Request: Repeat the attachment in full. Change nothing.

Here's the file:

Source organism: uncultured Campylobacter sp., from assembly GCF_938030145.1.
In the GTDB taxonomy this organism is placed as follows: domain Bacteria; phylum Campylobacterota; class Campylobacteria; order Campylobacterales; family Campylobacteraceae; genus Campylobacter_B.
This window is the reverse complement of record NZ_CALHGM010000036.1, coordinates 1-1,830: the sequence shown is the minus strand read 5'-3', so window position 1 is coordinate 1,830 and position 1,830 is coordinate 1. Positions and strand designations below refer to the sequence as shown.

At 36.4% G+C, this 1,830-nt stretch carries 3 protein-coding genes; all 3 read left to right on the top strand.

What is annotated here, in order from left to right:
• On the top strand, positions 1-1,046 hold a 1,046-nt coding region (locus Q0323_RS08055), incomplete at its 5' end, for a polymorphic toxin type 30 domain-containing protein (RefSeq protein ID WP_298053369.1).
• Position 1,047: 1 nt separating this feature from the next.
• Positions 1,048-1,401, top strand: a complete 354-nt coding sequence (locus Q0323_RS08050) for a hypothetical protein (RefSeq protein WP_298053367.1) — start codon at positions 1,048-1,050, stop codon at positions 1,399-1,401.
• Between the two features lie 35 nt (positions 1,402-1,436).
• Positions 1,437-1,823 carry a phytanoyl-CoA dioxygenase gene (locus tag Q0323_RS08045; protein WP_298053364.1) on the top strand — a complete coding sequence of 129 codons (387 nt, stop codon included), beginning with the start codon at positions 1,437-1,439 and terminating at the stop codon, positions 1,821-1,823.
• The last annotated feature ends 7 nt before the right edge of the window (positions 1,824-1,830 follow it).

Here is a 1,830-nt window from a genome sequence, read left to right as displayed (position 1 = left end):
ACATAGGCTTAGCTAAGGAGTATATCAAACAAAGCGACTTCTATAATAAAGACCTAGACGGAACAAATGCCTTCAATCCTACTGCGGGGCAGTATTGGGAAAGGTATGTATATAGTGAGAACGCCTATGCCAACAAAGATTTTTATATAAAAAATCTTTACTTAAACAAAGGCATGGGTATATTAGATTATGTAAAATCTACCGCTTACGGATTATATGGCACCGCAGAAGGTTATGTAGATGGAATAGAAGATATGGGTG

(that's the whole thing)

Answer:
Source organism: uncultured Campylobacter sp., from assembly GCF_938030145.1.
In the GTDB taxonomy this organism is placed as follows: domain Bacteria; phylum Campylobacterota; class Campylobacteria; order Campylobacterales; family Campylobacteraceae; genus Campylobacter_B.
This window is the reverse complement of record NZ_CALHGM010000036.1, coordinates 1-1,830: the sequence shown is the minus strand read 5'-3', so window position 1 is coordinate 1,830 and position 1,830 is coordinate 1. Positions and strand designations below refer to the sequence as shown.

At 36.4% G+C, this 1,830-nt stretch carries 3 protein-coding genes; all 3 read left to right on the top strand.

What is annotated here, in order from left to right:
• On the top strand, positions 1-1,046 hold a 1,046-nt coding region (locus Q0323_RS08055), incomplete at its 5' end, for a polymorphic toxin type 30 domain-containing protein (RefSeq protein ID WP_298053369.1).
• Position 1,047: 1 nt separating this feature from the next.
• Positions 1,048-1,401, top strand: a complete 354-nt coding sequence (locus Q0323_RS08050) for a hypothetical protein (RefSeq protein WP_298053367.1) — start codon at positions 1,048-1,050, stop codon at positions 1,399-1,401.
• Between the two features lie 35 nt (positions 1,402-1,436).
• Positions 1,437-1,823 carry a phytanoyl-CoA dioxygenase gene (locus tag Q0323_RS08045; protein WP_298053364.1) on the top strand — a complete coding sequence of 129 codons (387 nt, stop codon included), beginning with the start codon at positions 1,437-1,439 and terminating at the stop codon, positions 1,821-1,823.
• The last annotated feature ends 7 nt before the right edge of the window (positions 1,824-1,830 follow it).

Here is a 1,830-nt window from a genome sequence, read left to right as displayed (position 1 = left end):
ACATAGGCTTAGCTAAGGAGTATATCAAACAAAGCGACTTCTATAATAAAGACCTAGACGGAACAAATGCCTTCAATCCTACTGCGGGGCAGTATTGGGAAAGGTATGTATATAGTGAGAACGCCTATGCCAACAAAGATTTTTATATAAAAAATCTTTACTTAAACAAAGGCATGGGTATATTAGATTATGTAAAATCTACCGCTTACGGATTATATGGCACCGCAGAAGGTTATGTAGATGGAATAGAAGATATGGGTG